If at that point, the seller has passed all documentation checks, has successfully submitted an RTP, AND has successfully passed a product testing audit, then simply whitelist them and only follow up when there are customer complaints – and there always are – because a company that does the right thing doesn’t suddenly stop doing the right thing.

Mistakes happen, but those companies aren’t the right target for your time and energy.

The system in the US is built on lawsuits to enforce compliance

If you really want to have safe products for sale on Amazon, and to make sure that no preventable deaths occur from accidents where a product bought on Amazon was the culprit, then you, my dear former colleagues, need to look at the seller first, not the product. 

Top sellers direct from China now make up 49% of the sellers on Amazon, with only 47% being US-based. Chinese based businesses typically don’t have a presence in the US that can be sued or in any way offer redress to US based customers. 

In a first of its kind in 2016, the CPSC successfully levied a $15 million fine against a company headquartered in China and Hong Kong. However, most Chinese companies selling on Amazon have no assets to seize and will simply close and re-open on Amazon if they’re sued. This practice of constant pop up shell companies used to sell on Amazon and defraud or harm American consumers is a direct result of Amazon’s business teams’ anti-small business and anti-consumer practices. Yes, Amazon does a lot of good for small businesses, especially in a pandemic. But that doesn’t excuse every time the created an uneven playing field and uphill battle for law-abiding sellers.

Sometimes, friction is actually the right approach. I know my former colleagues in Compliance are aware of this.

But while you’re at it, adding friction, if you want to really close the loop on this, you will need to track which sellers are Chinese based (and other foreign countries, China is just the biggest), and require them to provide proof of insurance as well as track compliance at a stricter level, because they are much less likely to bother with the legal requirements in the US than companies based here, whose assets can be seized here.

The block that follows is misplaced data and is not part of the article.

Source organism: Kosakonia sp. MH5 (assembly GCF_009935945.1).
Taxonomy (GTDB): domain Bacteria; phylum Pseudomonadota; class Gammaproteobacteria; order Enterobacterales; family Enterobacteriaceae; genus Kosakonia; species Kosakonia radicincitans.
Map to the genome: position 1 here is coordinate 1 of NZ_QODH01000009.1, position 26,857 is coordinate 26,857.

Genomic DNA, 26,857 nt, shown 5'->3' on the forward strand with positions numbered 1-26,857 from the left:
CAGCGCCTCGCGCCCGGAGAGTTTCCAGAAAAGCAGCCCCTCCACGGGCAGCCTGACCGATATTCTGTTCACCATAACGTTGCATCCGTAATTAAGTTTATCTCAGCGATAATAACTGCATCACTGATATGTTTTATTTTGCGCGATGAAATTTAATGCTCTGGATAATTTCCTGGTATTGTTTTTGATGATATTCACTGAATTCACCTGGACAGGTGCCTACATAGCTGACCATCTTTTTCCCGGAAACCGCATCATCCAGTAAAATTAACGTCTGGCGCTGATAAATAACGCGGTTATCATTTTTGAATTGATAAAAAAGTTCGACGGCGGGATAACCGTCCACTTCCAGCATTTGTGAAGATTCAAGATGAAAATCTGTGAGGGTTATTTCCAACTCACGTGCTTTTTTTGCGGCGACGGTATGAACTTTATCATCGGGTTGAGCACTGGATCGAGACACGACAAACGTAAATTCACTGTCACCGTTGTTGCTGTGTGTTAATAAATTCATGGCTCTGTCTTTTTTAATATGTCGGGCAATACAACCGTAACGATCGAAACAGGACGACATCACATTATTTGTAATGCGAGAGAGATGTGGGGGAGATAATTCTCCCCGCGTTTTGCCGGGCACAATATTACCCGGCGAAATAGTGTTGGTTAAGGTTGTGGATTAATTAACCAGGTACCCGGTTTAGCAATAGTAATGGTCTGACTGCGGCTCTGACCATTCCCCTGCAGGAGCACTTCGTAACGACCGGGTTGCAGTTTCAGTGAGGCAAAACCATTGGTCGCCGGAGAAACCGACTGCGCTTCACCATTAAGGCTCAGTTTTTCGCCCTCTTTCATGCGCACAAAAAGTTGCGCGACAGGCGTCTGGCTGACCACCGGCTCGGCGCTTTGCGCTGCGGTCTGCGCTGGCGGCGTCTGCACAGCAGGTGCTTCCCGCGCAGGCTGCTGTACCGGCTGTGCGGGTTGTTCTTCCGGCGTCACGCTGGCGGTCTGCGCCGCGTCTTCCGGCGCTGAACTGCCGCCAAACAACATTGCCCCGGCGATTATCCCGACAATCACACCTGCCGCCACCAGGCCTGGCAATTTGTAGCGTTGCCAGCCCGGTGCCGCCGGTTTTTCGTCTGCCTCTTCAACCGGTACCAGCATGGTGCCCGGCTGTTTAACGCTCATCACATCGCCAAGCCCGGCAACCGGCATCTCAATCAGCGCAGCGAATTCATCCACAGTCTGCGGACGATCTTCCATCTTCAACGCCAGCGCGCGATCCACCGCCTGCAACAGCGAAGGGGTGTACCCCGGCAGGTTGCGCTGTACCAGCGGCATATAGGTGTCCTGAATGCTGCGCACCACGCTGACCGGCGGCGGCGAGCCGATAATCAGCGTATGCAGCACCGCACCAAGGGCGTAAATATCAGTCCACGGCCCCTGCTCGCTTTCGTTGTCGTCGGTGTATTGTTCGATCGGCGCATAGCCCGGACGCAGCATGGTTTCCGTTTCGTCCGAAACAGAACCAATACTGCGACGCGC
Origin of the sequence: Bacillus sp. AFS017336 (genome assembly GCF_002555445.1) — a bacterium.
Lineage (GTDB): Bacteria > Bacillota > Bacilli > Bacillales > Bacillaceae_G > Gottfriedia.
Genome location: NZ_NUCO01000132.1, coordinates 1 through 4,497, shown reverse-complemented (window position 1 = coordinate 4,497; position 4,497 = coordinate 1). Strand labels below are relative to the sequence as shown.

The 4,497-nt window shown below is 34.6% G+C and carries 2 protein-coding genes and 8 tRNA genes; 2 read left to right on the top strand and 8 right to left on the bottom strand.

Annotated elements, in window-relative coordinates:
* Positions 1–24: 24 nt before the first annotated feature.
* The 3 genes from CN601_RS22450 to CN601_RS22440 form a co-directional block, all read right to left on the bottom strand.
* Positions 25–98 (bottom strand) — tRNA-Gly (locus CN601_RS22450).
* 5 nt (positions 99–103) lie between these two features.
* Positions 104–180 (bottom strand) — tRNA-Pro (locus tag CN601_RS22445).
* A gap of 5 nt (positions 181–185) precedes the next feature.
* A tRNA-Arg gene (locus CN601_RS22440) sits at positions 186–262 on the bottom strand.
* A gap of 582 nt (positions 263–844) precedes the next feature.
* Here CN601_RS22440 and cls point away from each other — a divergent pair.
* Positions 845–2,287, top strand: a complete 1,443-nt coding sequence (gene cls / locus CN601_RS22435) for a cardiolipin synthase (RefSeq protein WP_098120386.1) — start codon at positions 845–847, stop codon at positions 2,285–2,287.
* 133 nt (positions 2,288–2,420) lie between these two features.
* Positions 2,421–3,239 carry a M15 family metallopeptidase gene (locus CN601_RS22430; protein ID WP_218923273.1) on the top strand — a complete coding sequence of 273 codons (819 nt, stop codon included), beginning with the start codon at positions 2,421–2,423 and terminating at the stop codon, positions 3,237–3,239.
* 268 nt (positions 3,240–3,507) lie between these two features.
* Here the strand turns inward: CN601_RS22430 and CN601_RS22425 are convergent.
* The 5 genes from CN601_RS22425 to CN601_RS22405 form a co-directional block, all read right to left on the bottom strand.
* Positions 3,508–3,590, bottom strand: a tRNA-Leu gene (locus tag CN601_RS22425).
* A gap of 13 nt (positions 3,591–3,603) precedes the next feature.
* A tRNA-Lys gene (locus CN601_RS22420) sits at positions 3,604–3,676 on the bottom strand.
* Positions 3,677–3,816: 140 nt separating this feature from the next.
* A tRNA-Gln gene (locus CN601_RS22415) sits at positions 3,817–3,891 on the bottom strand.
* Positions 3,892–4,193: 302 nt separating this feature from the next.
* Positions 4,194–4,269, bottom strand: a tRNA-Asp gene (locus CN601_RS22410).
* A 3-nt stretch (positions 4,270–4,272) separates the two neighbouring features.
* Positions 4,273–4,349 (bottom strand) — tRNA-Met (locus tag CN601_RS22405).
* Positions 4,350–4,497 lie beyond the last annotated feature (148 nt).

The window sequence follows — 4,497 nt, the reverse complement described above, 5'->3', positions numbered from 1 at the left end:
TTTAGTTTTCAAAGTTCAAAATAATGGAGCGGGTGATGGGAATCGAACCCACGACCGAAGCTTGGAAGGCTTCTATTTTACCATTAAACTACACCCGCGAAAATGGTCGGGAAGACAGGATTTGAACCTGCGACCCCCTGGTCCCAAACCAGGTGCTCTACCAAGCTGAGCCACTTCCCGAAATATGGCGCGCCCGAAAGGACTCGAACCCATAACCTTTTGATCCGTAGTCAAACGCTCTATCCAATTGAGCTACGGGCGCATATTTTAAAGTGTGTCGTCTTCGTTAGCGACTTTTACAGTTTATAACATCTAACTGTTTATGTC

But even with all of the holes that still remain for you to plug in this endeavor to make Amazon actually customer centric regarding customer safety, thank you for finally taking this seriously.

It will make a huge difference for people like this young man, or little girls like these, or a baby like this one. All of whom deserved to live, and didn’t, because of Amazon’s lax compliance practices on the Marketplace.

Keep focused on evaluating the seller, or it’s just another pointless exercise in paperwork shuffling.

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About the Author
Rachel Johnson Greer is a global business strategist who specializes in helping entrepreneurs increase their internet product sales, curate their brand image online and avoid catastrophic legal threats. After getting her MBA in international business at Seattle University, she spent nearly a decade at Amazon working in product development. Since then, Rachel has founded companies that reached both multi-six figure and multi-seven figure growth in under three years.

As a business coach, she supports clients in everything from international product expansion to 4x-ing their sales through online retailers. Rachel is frequently sought out by the media and has appeared on the Today Show, CNBC, Business Insider, The Wall Street Journal and Bloomberg. When she’s not working with clients, she’s scaring friends at parties with stories about the most problematic online products she’s found in their homes. She lives in Seattle, Washington.